Hadoop is a challenge for IT management. To begin: a cluster of several machines is required; small clusters for hundreds of Terabytes (TBs) are usually comprised of less than ten machines, but large clusters like the ones at large enterprises often consist of hundreds of machines. The cluster of machines must be linked with high-speed network connections. Nonetheless, business requirements and data requirements need to be understood in order to spec out a cluster.
Cloud to the Rescue
For targeted use cases, dynamically allocating Hadoop clusters on the public cloud is possible. Genworth Financial takes this approach for executing some financial models and dynamically spins up an Amazon Web Services (AWS) cluster on demand.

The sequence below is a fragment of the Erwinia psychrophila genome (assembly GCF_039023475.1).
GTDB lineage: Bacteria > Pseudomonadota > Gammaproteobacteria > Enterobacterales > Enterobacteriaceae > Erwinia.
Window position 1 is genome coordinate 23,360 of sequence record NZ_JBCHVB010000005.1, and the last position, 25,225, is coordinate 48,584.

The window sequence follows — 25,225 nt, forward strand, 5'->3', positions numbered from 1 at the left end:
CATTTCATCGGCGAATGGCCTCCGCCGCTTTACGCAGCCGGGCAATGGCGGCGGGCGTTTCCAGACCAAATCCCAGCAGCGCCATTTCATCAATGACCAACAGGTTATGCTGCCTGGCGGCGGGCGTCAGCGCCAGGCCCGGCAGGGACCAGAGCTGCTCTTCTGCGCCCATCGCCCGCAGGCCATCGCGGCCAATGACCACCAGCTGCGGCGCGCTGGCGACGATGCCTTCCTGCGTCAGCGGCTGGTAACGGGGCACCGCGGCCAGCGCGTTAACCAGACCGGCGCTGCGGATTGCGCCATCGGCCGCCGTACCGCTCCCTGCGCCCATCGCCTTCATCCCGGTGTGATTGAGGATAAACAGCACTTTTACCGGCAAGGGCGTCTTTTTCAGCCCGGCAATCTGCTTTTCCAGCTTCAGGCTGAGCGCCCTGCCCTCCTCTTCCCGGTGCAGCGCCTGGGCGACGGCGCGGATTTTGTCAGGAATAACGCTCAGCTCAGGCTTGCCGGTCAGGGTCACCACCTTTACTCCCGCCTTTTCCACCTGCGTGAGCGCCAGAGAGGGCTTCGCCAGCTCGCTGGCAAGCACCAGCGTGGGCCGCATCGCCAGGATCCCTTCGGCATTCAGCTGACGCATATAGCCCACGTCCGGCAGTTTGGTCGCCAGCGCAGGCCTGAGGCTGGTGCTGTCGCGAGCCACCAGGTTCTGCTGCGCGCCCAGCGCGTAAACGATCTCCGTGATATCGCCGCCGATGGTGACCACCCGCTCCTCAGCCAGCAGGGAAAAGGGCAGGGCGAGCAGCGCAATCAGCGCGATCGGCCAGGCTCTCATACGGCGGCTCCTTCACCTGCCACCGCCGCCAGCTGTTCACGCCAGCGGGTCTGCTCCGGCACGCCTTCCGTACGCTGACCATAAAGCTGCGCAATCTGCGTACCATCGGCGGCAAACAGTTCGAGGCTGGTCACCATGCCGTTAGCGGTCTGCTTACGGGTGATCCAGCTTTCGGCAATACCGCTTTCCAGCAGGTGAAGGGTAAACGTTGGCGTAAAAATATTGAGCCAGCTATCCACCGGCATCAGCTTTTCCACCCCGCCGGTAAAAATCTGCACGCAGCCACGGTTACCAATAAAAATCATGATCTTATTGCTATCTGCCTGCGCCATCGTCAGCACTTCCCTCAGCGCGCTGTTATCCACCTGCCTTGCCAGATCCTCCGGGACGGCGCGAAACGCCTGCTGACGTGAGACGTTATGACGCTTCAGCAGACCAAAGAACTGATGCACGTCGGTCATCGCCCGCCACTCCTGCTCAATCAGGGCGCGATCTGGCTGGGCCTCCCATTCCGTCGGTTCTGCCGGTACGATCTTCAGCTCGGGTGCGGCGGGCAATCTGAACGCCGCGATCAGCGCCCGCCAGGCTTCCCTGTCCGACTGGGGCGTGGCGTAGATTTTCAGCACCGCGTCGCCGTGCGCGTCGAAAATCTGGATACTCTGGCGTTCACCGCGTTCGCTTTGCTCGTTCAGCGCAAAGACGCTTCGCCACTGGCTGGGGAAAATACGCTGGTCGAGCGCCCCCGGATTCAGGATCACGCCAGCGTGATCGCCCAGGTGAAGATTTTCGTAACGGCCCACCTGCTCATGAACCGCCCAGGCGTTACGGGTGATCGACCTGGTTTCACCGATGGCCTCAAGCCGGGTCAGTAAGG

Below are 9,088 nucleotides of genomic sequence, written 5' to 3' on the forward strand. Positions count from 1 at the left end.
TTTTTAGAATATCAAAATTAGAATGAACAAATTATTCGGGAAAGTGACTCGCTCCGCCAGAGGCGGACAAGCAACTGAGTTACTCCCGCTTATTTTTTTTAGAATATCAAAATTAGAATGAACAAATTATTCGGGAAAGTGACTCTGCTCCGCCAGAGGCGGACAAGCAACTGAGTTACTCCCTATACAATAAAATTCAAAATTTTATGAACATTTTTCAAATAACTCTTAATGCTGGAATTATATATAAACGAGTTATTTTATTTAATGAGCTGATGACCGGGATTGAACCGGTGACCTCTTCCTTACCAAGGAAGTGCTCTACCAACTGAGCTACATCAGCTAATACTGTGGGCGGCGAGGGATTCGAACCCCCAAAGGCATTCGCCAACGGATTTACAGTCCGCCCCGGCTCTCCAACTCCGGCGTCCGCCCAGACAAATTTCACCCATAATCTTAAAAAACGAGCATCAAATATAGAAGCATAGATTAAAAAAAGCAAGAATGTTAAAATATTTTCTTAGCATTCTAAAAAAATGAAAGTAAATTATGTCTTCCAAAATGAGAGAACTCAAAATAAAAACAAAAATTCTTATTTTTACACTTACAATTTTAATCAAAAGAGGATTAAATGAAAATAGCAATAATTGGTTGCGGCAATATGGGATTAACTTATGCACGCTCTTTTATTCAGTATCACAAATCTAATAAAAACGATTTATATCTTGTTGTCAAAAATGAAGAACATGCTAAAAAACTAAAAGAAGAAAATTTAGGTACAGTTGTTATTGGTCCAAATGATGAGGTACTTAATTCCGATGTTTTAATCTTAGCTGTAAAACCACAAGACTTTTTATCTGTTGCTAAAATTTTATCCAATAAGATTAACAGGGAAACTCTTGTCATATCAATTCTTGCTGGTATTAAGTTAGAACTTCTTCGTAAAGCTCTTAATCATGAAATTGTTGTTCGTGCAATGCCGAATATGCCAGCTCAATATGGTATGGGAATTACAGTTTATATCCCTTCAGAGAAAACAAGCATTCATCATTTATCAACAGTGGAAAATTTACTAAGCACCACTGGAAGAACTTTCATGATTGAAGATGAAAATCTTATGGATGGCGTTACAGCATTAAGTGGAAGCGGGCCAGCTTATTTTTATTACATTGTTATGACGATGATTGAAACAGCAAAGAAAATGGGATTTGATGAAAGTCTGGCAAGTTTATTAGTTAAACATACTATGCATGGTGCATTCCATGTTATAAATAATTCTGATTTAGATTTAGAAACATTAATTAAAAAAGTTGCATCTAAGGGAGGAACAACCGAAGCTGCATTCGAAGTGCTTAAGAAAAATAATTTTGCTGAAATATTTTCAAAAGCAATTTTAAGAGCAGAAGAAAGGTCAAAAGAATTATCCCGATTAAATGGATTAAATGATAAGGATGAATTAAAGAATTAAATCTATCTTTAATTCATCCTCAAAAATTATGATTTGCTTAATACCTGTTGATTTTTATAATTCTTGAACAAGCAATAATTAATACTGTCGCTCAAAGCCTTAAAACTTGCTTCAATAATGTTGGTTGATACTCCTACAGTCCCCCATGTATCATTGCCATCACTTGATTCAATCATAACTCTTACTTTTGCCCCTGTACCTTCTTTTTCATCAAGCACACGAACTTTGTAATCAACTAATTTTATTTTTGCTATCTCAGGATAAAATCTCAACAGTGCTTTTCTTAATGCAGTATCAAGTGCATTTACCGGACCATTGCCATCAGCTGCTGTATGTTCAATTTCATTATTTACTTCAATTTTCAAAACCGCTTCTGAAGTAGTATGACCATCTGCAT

The Human Problem
Arun Murthy, Hortonworks founder and an early Hadoop contributor, recently said, “… data management, data governance is a piece of Hadoop that has not been solved.” As HDFS is nothing more than a fancy file system with a set of tools for interacting with it, it is easy for a cluster to become cluttered and difficult for analysts and developers to use. Data Management Platforms try to address this concern by providing an information radiator – a web-based view into the files residing in the cluster – along with tools for managing the entire data pipeline across the various roles in an organization, including streaming ingestion, entity management with HCatalog integration and workflow management with pre-built actions that perform common activities such as Hive partition management and data quality checks.